On the one hand, it opposed new TLDs. But when a new TLD launched, it grasped the opportunity with both hands and rebranded the whole company around it.

If what I hear is true, many of the companies publicly opposed to new TLDs are also the ones simultaneously investigating their own “.brand” domains.

Could Overstock’s latest move represent a pent-up demand for new TLDs among big brands? What does that mean for the future of .com as the internet’s premium real estate?

Overstock to bid for o.co.uk next month?

Kevin Murphy, November 23, 2010, Domain Sales

Overstock.com, which seems to have made registering single-letter domain names a key part of its branding strategy, likely has o.co.uk next in its sights.

The company drew headlines recently when it paid $350,000 for o.co and subsequently used it in its TV ads, and again yesterday when it picked up o.co.za for $9,000.

While it’s well known that o.com is the ultimate prize, Overstock has also been laying the groundwork for buying o.co.uk for over three years.

Nominet, the .uk registry, is set to open up the first of two sunrise periods on double and single-character .co.uk domains on December 1, and I expect Overstock already has its application ready to go.

It might not be an entirely straightforward bid, however.

Under the Nominet sunrise rules, holders of UK trademarks in use before January 1, 2008 are eligible to apply for their short domains.

Overstock, it turns out, has had a registered trademark on o.co.uk since August 2008.

It applied for the UK trademark in January 2008, the same month that Nominet’s policy-setting committees first started discussing the release of single-letter domains.

As far as I can tell, the trademark is considered valid from August 1, 2007, the same time Overstock was granted its US trademark on o.co.uk.

But can the company prove it was “using” the trademark prior to January 1, 2008, given that the domain was reserved? It does not appear to have a UK trademark on the letter O by itself.

One way or the other, I expect Overstock to eventually win the domain. Under Nominet’s rules, contested domains will go to auction, and Overstock has already proved it has deep pockets.

The company also has US trademarks on other O domains that it does not and cannot currently own, including o.info, o.com, and o.eu. It successfully registered and uses o.biz.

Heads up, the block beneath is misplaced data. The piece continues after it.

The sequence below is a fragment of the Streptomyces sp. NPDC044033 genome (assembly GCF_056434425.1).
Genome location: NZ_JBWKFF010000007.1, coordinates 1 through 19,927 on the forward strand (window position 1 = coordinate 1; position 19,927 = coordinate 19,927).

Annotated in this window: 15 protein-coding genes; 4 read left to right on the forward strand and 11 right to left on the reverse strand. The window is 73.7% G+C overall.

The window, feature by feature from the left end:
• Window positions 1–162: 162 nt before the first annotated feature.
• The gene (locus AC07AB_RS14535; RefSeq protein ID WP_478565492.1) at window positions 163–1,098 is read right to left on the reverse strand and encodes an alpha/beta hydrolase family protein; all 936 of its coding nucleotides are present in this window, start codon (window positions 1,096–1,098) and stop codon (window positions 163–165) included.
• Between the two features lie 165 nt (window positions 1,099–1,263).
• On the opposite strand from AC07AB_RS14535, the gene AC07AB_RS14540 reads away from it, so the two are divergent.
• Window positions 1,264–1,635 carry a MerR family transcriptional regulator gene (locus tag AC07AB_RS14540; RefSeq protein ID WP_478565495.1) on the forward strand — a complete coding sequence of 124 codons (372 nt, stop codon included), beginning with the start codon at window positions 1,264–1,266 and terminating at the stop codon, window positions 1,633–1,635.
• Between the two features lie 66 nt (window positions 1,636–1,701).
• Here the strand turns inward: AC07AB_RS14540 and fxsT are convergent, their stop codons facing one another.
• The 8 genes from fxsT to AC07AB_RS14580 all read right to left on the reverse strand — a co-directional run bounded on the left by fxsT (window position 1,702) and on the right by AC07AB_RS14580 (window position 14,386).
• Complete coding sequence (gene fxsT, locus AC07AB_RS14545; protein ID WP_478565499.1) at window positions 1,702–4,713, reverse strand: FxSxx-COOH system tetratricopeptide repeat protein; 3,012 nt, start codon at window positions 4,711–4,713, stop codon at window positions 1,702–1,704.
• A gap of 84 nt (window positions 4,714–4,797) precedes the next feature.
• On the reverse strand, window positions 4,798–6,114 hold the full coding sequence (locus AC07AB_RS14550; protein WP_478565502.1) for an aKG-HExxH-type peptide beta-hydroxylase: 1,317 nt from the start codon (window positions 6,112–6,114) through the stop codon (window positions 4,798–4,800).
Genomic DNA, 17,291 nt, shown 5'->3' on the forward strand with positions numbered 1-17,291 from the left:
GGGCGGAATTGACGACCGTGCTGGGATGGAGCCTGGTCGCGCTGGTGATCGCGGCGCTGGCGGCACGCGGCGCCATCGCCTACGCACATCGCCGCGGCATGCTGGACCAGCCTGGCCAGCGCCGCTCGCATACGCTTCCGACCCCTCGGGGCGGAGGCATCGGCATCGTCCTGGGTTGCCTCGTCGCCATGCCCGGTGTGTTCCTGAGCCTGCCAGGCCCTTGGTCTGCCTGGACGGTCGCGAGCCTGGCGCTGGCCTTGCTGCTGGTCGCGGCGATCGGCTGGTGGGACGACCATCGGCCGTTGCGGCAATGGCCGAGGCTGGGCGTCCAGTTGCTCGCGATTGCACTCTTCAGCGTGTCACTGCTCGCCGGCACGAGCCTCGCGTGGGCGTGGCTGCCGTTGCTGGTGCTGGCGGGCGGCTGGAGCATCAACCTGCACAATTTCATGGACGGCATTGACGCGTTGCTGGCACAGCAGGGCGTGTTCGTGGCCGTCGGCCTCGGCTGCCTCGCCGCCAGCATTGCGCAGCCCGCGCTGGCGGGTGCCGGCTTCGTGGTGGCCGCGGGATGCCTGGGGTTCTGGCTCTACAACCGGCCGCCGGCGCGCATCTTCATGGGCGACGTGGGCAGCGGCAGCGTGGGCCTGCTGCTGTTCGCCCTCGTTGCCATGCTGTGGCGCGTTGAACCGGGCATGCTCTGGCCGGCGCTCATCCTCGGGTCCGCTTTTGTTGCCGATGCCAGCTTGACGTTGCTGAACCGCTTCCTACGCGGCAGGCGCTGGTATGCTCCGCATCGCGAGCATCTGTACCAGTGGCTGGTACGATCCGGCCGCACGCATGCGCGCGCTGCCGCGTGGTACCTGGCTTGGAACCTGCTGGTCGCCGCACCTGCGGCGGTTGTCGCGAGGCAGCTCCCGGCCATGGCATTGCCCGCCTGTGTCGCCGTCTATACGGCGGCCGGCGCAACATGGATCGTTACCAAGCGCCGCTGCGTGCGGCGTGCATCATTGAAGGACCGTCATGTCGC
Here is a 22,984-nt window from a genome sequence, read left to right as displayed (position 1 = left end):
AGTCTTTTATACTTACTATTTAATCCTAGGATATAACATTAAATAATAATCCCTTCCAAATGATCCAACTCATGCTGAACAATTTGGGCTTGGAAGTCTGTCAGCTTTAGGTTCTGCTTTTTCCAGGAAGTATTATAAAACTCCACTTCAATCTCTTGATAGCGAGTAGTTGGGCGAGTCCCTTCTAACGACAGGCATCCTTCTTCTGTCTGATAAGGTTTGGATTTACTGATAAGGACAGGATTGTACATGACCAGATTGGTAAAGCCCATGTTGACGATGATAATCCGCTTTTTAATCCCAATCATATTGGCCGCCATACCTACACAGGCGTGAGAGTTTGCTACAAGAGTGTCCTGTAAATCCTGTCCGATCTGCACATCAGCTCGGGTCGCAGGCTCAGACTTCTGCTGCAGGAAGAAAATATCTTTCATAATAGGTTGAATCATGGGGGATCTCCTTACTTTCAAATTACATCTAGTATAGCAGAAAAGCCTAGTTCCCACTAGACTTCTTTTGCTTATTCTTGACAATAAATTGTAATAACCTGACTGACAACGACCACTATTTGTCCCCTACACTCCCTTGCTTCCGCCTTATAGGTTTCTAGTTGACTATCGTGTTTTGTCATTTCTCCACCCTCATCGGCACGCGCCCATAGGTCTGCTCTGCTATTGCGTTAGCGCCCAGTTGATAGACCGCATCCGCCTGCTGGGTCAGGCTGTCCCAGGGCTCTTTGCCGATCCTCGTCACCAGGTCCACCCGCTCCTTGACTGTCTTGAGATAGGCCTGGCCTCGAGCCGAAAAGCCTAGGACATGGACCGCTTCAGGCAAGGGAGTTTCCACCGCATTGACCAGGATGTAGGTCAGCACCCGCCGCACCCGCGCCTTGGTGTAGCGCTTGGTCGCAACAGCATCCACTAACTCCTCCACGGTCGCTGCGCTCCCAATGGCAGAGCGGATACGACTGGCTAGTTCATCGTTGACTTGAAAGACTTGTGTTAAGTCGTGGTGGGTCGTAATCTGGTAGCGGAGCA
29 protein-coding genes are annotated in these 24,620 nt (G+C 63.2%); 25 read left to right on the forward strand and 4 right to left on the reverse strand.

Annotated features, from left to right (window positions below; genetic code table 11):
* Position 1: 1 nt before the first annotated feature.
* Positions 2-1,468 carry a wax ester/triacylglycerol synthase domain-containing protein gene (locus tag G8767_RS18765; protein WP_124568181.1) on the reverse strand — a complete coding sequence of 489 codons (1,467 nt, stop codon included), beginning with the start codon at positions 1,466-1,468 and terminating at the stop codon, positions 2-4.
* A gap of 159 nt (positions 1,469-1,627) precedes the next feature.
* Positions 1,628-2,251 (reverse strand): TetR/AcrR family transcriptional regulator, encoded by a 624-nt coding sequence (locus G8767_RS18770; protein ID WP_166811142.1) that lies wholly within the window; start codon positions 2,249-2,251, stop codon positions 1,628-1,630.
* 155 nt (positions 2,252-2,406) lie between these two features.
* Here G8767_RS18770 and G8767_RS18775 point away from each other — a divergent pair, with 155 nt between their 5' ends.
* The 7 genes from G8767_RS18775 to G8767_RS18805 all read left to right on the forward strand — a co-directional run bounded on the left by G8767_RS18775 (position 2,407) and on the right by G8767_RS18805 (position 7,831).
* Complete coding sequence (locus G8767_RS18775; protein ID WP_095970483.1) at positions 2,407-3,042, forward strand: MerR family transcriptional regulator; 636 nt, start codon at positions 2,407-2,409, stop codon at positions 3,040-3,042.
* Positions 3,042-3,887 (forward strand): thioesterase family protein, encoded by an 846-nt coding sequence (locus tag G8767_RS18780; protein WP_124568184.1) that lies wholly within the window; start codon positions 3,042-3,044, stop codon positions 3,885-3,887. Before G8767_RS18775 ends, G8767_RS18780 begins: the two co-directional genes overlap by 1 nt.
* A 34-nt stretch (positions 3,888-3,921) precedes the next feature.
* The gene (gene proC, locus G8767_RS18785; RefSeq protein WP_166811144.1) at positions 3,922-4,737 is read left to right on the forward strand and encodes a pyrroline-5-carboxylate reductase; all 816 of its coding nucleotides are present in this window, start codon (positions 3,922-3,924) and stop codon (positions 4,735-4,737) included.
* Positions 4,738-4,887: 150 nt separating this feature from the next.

It also has a US trademark on o.de, but that domain appears to be currently registered to a German domain investor.

What does the Overstock commercial mean for .co?

Kevin Murphy, November 5, 2010, Domain Registries

Judging by the number of exclamation marks being deployed over on the .CO Internet blog today, it’s a fairly safe bet that the company is rather happy with Overstock.com’s latest TV commercial.

It’s the first high-profile commercial to feature a .co domain, in this case o.co, which could go some way to raise the newly relaunched TLD’s profile in the US.

While it’s a nice first step for .CO, I wouldn’t say its TLD has necessarily “arrived” yet, on the basis of this ad, for a few reasons.

First, what’s this “shortcut” business?

Overstock.com commercial

Should this be troubling?

The biggest marketing coups .CO has inked to date have been for x.co and t.co, URL shorteners offered by Go Daddy and Twitter respectively. Now, Overstock is using its o.co as a “shortcut”, which bounces visitors to overstock.com.

True, Overstock’s .com domain is its brand, and that’s not about to change, but its use of o.co as a “shortcut” may perpetuate the short-term perception that .co’s primary purpose is short URLs.

On the upside, the company is actively encouraging customers to type a .co domain into their browsers.

Getting this “type-in awareness” is something I know that .CO Internet is looking to foster, something that the Twitter deal does not necessarily bring to the table.

It’s also encouraging that Overstock feels comfortable using a .co domain where it does not own the equivalent .com. That said, nobody does. Most single-letter .com domains are still reserved.

While this may be a branding risk for Overstock, could it actually be helpful for .CO, training fat-fingered users the difference between .com and .co domains? It seems possible.

It’s interesting to note that Overstock is using “www.” for its .co, but not for its .com, presumably in order to train viewers that “this is a URL”, much the same as .com domains were once uniformly advertised with the www prefix.

A reliable sign that .co has “arrived” would be when an advertiser feels happy to drop the www.